Personnel includes: Gordon Haskell; John Wetton (organ, bass, background vocals).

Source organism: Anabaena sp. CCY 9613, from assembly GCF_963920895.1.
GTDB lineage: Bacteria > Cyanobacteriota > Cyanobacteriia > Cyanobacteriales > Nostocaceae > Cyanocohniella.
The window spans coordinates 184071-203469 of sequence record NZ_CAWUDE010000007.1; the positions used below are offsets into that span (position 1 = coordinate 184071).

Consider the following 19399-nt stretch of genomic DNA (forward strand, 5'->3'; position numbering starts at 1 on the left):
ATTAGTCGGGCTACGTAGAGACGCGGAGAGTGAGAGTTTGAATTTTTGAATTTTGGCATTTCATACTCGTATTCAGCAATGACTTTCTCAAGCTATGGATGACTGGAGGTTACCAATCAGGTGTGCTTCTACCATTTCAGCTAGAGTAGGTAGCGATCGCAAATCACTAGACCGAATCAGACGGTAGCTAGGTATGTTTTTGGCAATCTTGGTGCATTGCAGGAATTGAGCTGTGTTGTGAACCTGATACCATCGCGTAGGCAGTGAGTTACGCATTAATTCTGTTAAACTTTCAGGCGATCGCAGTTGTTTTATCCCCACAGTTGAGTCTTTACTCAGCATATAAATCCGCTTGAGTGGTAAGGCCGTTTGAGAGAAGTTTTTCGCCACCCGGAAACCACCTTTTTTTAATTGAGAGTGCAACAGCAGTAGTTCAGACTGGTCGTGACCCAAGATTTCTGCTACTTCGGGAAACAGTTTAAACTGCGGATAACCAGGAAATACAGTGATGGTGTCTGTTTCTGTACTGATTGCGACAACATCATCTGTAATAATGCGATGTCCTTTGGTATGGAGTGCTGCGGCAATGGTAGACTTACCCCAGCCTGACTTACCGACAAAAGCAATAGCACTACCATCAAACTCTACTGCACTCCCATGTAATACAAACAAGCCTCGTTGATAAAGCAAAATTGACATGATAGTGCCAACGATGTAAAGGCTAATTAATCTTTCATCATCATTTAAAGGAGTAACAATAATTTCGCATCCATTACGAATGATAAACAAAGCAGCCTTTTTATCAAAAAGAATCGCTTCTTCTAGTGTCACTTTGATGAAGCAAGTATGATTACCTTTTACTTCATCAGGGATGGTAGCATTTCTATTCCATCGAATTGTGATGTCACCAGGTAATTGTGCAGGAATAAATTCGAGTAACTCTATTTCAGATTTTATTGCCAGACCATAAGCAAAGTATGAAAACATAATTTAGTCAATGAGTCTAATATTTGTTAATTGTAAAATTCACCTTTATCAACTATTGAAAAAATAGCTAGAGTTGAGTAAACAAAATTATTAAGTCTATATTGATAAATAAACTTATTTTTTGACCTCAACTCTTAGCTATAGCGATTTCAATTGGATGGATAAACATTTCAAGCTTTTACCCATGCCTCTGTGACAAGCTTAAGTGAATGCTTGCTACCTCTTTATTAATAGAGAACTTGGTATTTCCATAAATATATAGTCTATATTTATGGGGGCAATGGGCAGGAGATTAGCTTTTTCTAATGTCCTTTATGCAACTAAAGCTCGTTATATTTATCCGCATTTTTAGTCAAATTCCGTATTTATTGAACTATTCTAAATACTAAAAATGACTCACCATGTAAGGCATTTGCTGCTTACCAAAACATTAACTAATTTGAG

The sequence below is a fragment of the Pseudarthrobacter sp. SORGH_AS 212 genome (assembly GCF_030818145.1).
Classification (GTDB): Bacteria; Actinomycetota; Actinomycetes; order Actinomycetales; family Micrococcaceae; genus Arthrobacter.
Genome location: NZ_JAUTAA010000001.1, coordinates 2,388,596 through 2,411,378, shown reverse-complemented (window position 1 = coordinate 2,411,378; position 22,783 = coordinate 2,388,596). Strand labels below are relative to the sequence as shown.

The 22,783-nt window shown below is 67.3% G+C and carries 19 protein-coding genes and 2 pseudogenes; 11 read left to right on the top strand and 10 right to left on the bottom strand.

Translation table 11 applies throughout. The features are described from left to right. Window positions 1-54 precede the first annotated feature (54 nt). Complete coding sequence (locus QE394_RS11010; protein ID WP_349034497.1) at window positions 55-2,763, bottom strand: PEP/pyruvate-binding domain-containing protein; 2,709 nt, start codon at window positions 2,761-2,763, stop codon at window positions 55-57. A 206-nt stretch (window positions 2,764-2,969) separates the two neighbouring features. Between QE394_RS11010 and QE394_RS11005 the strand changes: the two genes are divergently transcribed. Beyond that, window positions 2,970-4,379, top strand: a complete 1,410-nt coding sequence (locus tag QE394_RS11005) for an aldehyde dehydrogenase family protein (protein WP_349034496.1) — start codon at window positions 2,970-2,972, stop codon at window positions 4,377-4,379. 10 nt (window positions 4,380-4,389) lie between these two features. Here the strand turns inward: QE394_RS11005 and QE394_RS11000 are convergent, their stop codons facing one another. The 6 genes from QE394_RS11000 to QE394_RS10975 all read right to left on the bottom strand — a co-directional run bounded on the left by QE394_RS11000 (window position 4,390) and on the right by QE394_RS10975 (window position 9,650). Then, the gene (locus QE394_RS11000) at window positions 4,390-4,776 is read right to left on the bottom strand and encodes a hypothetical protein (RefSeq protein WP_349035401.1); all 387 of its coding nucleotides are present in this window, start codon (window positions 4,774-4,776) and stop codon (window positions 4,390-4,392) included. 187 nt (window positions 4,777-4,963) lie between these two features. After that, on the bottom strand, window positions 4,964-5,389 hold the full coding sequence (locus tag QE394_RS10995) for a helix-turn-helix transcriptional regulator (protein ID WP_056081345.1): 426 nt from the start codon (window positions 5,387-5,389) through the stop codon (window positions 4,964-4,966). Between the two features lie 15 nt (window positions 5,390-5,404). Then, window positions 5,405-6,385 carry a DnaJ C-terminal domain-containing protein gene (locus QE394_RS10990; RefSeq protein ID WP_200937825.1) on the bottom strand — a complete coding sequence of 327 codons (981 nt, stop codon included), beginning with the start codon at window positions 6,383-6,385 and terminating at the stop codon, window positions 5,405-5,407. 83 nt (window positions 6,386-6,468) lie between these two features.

Gordon Haskell issued this solo album to absolutely no critical notice or public response of any kind in 1974, which is sort of a shame -- not that it's exactly an earth-shattering record, but it does represent a relatively light, lyric-oriented brand of progressive rock (almost resembling the Moody Blues more than it does Haskell's former group, King Crimson), and a good entry in the field. Latter-day Crimson member John Wetton is present here, playing bass and organ and providing backing vocals on this rather sweet-textured, languid, and highly melodic assembly of songs, which mostly show off Haskell's unusual vocal range but leave ample room for classical stylings on the electric and acoustic guitars and jazz-inspired fills on the drums. When Haskell does rock out, as on "Sitting by the Fire," the effect is startling, the crunchy electric rhythm guitar (courtesy of Dave Spinoza) and bold lead parts (by Alan Barry) wrapping around decent, memorable hooks and choruses -- "No Need" is a similarly accessible piece of romantic balladry that might have passed for an England Dan/John Ford Coley demo. And then there's "Worm," a pounding, too-serious-for-words meditation on (apparently) life, death, and being devoured, that repeats a cool opening electric guitar flourish in various guises and allows Barry the chance to stretch out on a related series of riffs. "Spider" is some kind of personal commentary on the music business, possibly referring to managers and their potentially devouring ways -- Haskell would know that best -- but it is funny and cheerfully upbeat in mood, with some pleasing choruses. And "Benny the Beaver," with its fascinating but confusing references to various elements of the music business, also seems to be about a subject that mattered to Haskell, and it's a pity he couldn't have shared it more clearly, but the principal acoustic guitar riff is pretty, and some of the transitions recall King Crimson's "Cadence and Cascade" (which Haskell sang), and the final section in which an old-style music hall showband picks up the riff demonstrates more humor than most entire art-rock albums of this period ever dared revealed. From a broader perspective, perhaps the most interesting aspect of the recording is that it was produced by Arif Mardin, who, at the time, was moving into some much more profitable and visible projects with the Bee Gees that went in a completely different direction; on this album, Mardin's evident goal was to meld Haskell's pop-progressive sound with the clean, sharp mixes that King Crimson of that era was using on their albums, with the results that the drumming (courtesy of Bill Atkinson) and Wetton's bass, as well as Haskell's acoustic guitar, sound like they were recorded during leftover time from a Crimson session. All in all, this is a fun piece of King Crimson ephemera, and pretty pleasant on its own terms, and the 1998 Blueprint CD reissue is a real treat, with a cleaner sound than could be found on the generally lousy Atlantic vinyl pressings (most of which were promo copies), and all of the lyrics reprinted. ~ Bruce Eder